If you think that DWH — Driving While High — is harmless, you might want to think again.
Two recent studies have concluded that car crashes tend to increase after states legalize marijuana.
The Highway Loss Data Institute found that collision-insurance claims increased by nearly 6% in Colorado, Oregon, and Washington — the first three states to legalize marijuana — compared with neighboring states that hadn't legalized pot.
Researchers at the Insurance Institute for Highway Safety also limited their study to those three states, looking at police-reported accidents, and found a 5.2% increase.
While those somewhat scary statistics should probably guide your thinking on whether you should be driving stoned, you might take a bit of heart from another study. In 2017, the American Journal of Public Health looked at the impact of legalized marijuana on auto fatality rates and found no connection.
Which sounds counterintuitive until you read an explanation like the one the National Transportation Safety Board provided to Congress in 2017. Summarizing several studies, NTSB said, "(A)fter smoking marijuana, subjects … typically drive slower, follow other cars at greater distances, and take fewer risks than when sober. … In contrast, subjects dosed with alcohol typically drive faster, follow at closer distances, and take greater risks."
The consensus thus far, then, is that stoned drivers might be causing more car accidents, but not necessarily worse accidents.
It does seem clear, though, that pot-smoking drivers aren't taking things seriously enough. A 2016 survey of drivers in Colorado and Washington who had used marijuana in the previous month found that 44% of them reported driving while high.
Some states have launched public-education initiatives to discourage driving while high on pot. In Colorado, for instance, the state's Department of Transportation introduced The Cannabis Conversation, a statewide traffic safety campaign.
Perhaps public education campaigns will reduce the numbers of impaired drivers on our roadways, thus making the job of police a bit easier. But the police will still be stuck with the difficult job of determining when, exactly, someone is too stoned to drive.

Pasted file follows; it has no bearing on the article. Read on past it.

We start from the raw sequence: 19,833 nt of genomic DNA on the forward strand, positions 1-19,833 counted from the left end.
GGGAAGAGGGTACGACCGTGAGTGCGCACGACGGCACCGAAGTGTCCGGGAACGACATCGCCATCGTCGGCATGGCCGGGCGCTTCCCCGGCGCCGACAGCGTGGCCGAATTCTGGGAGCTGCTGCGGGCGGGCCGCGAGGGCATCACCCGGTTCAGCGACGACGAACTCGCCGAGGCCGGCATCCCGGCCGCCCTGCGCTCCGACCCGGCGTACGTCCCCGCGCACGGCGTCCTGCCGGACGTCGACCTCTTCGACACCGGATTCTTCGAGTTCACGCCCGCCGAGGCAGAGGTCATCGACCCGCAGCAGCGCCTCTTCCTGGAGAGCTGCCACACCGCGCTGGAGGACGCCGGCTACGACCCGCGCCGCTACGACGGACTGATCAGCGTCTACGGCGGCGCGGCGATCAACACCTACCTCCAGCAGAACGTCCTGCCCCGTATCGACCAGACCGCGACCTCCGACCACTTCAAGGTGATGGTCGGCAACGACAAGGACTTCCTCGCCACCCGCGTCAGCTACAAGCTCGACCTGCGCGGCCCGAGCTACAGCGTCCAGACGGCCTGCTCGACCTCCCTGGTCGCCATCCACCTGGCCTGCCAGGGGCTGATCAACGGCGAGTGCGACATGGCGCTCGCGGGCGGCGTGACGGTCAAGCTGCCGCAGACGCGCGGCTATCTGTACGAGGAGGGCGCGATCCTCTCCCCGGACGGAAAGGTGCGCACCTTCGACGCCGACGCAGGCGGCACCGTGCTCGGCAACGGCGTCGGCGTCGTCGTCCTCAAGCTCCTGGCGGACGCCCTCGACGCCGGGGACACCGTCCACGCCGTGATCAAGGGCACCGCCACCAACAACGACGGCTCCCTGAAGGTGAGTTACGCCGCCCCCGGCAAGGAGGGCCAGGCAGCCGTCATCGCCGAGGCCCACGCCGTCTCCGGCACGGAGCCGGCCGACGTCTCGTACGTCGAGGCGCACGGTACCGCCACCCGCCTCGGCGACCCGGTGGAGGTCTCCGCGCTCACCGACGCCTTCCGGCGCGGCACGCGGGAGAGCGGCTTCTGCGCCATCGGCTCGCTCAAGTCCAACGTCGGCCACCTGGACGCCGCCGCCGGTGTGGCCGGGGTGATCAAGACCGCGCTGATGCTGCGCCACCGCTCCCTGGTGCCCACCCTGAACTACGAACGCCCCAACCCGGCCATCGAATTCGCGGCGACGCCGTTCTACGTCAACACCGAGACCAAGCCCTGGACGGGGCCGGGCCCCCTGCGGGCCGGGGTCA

Unlike the standard breath tests that can determine when someone has drunk too much booze, which are easy to administer and considered generally reliable, the way you measure pot in the system is with a blood draw. This is problematic for two reasons:
Some states have set thresholds on THC blood levels to determine when someone is too high on pot, but defendants have been successful in arguing that they were not impaired.
Researchers are trying to come up with roadside screening technology that will determine when a driver is too impaired on pot. But as it stands, police and prosecutors often have a hard time proving it.
The situation has given rise to a new type of law-enforcement officer called "drug recognition experts." These officers take a two-week course to learn about how specific drugs affect the body and how to examine drivers when they've been stopped.
However, like THC levels in blood, evidence provided to courts by drug recognition experts is subject to serious challenge by defense lawyers. Earlier this year in Massachusetts, in fact, a judge said that a drug recognition expert's evaluation of a man charged with driving under the influence of drugs could not be used.
Still, even though law enforcement needs better tools to detect when you're too high to drive, it's still wise to not get behind the wheel if you're in that condition. You'll be more likely to get in a crash. And if a cop thinks you're too high to be driving, he can still send you to jail.